I suspect cheap milk would still form the majority of sales. But we’d have a choice. I’ve not looked too closely, but stood in a supermarket, I don’t see any purchasing power of the consumer when it comes to milk.

    I don’t wish to excuse the public’s (including me) general preference to buy cheapest while quietly dismissing nagging doubts as we take products from the shelves. But the disconnect between choice given us in the shops and what happens behind the scenes is, I would have thought, the crux of the issue. I suspect – as with many such things – we will rely on pressure groups to campaign for better standards to make real improvements to the lot of cows, badgers and farmers – thereby forcing a realistic price for milk.

    And, whilst I sympathise with farmers about btb, the fact that Government (as I understand it) dismisses science when deriving a strategy for the issue dooms us to ineffective and expensive approaches that don’t provide a solution. Indeed, to waste money on political expediency in a time of austerity seems downright irresponsible of those in power who are peddling the cull.

    Best wishes


  8. Charlie Moores says:

    H Peter. Thanks for commenting. I hope this doesn’t sound harsh but though I understand your point – and would perhaps have said the same thing until recently – we absolutely do have a choice: to not buy the milk at all. Not buying milk would have been unthinkable to me not so long ago, but I always had that choice whether I recognised it or not. The effect that has on farmer’s incomes is a whole other debate, but my central point still remains – if there was no dairy industry there would be no calls from that industry for a cull of badgers.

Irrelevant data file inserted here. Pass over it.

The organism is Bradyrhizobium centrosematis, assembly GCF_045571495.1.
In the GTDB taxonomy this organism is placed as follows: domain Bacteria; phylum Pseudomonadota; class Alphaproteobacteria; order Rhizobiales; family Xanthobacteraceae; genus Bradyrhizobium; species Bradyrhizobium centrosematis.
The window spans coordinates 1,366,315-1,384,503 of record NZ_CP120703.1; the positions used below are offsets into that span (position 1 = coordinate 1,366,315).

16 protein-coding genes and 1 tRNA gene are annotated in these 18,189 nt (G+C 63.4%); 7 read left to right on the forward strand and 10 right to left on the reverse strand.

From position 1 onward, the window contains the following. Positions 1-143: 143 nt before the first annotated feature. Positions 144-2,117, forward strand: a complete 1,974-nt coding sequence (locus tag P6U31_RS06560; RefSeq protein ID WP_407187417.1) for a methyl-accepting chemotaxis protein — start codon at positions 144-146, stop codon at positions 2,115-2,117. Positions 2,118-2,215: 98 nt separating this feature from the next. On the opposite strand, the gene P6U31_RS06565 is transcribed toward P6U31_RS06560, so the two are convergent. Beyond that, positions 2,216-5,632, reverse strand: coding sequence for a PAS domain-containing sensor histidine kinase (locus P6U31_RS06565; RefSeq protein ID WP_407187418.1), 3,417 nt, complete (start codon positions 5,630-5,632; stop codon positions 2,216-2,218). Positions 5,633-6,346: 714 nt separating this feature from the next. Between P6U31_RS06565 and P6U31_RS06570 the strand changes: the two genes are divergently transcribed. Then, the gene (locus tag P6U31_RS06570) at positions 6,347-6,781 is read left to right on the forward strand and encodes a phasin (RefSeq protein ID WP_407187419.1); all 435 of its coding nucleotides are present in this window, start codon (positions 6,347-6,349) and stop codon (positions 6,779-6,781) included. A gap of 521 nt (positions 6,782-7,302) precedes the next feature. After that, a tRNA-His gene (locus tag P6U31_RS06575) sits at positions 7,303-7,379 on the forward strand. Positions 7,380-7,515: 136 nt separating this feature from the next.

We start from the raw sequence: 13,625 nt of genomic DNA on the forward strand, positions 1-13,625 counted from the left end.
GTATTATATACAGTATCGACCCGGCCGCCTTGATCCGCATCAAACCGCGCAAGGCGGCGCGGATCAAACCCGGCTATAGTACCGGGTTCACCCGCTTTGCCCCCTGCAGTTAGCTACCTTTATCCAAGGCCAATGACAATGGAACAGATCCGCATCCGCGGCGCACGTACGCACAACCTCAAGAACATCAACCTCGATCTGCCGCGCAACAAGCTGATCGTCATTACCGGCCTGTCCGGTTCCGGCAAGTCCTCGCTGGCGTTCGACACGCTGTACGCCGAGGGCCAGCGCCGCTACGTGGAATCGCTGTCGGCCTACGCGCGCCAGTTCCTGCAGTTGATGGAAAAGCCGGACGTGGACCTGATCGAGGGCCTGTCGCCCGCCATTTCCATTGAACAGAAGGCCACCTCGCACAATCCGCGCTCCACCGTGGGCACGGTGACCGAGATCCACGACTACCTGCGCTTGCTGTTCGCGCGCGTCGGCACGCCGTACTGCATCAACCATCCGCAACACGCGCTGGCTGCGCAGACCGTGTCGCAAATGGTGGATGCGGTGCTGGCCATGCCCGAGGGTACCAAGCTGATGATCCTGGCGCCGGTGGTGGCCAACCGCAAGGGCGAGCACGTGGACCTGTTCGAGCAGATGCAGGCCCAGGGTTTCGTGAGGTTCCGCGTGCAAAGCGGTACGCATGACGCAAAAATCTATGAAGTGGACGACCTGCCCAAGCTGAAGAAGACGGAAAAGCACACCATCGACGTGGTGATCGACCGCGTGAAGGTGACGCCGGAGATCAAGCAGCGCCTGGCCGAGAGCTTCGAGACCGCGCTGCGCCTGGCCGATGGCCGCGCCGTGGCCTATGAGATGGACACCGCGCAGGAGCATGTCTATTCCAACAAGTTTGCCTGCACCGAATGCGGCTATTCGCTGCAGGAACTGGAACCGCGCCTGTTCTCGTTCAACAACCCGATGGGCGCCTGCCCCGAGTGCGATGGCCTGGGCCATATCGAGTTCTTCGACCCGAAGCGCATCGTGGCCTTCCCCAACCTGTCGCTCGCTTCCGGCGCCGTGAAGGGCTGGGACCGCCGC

Interesting that you should mention ‘disconnect’ too. It seems to me that many of us are completely disconnected from what we eat and the impacts it has on the animals and environment around us – and from the choices we can make to ‘reconnect’ again,